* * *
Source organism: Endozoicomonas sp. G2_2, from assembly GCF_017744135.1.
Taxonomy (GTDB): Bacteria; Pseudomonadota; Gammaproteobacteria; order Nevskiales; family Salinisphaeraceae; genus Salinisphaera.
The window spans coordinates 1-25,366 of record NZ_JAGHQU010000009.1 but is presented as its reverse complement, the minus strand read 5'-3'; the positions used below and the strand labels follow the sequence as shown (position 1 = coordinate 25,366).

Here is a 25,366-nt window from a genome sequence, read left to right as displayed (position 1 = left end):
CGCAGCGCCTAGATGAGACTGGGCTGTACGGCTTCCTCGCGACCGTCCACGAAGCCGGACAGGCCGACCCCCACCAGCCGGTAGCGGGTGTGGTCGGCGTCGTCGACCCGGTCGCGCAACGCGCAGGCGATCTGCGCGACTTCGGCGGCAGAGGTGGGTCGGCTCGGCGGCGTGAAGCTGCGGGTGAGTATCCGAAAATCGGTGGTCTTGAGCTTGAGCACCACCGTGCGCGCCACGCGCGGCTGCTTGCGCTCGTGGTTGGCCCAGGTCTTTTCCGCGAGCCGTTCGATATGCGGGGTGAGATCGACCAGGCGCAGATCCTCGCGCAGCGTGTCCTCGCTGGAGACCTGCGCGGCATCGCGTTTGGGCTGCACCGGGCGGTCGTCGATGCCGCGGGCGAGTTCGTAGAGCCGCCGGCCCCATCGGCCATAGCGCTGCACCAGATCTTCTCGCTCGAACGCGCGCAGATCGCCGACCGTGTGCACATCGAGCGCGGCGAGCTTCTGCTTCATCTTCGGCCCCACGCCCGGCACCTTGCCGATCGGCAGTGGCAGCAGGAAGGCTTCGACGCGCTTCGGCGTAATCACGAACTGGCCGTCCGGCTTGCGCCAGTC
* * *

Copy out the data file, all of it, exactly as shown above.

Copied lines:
Source organism: Endozoicomonas sp. G2_2, from assembly GCF_017744135.1.
Taxonomy (GTDB): Bacteria; Pseudomonadota; Gammaproteobacteria; order Nevskiales; family Salinisphaeraceae; genus Salinisphaera.
The window spans coordinates 1-25,366 of record NZ_JAGHQU010000009.1 but is presented as its reverse complement, the minus strand read 5'-3'; the positions used below and the strand labels follow the sequence as shown (position 1 = coordinate 25,366).

Here is a 25,366-nt window from a genome sequence, read left to right as displayed (position 1 = left end):
CGCAGCGCCTAGATGAGACTGGGCTGTACGGCTTCCTCGCGACCGTCCACGAAGCCGGACAGGCCGACCCCCACCAGCCGGTAGCGGGTGTGGTCGGCGTCGTCGACCCGGTCGCGCAACGCGCAGGCGATCTGCGCGACTTCGGCGGCAGAGGTGGGTCGGCTCGGCGGCGTGAAGCTGCGGGTGAGTATCCGAAAATCGGTGGTCTTGAGCTTGAGCACCACCGTGCGCGCCACGCGCGGCTGCTTGCGCTCGTGGTTGGCCCAGGTCTTTTCCGCGAGCCGTTCGATATGCGGGGTGAGATCGACCAGGCGCAGATCCTCGCGCAGCGTGTCCTCGCTGGAGACCTGCGCGGCATCGCGTTTGGGCTGCACCGGGCGGTCGTCGATGCCGCGGGCGAGTTCGTAGAGCCGCCGGCCCCATCGGCCATAGCGCTGCACCAGATCTTCTCGCTCGAACGCGCGCAGATCGCCGACCGTGTGCACATCGAGCGCGGCGAGCTTCTGCTTCATCTTCGGCCCCACGCCCGGCACCTTGCCGATCGGCAGTGGCAGCAGGAAGGCTTCGACGCGCTTCGGCGTAATCACGAACTGGCCGTCCGGCTTGCGCCAGTC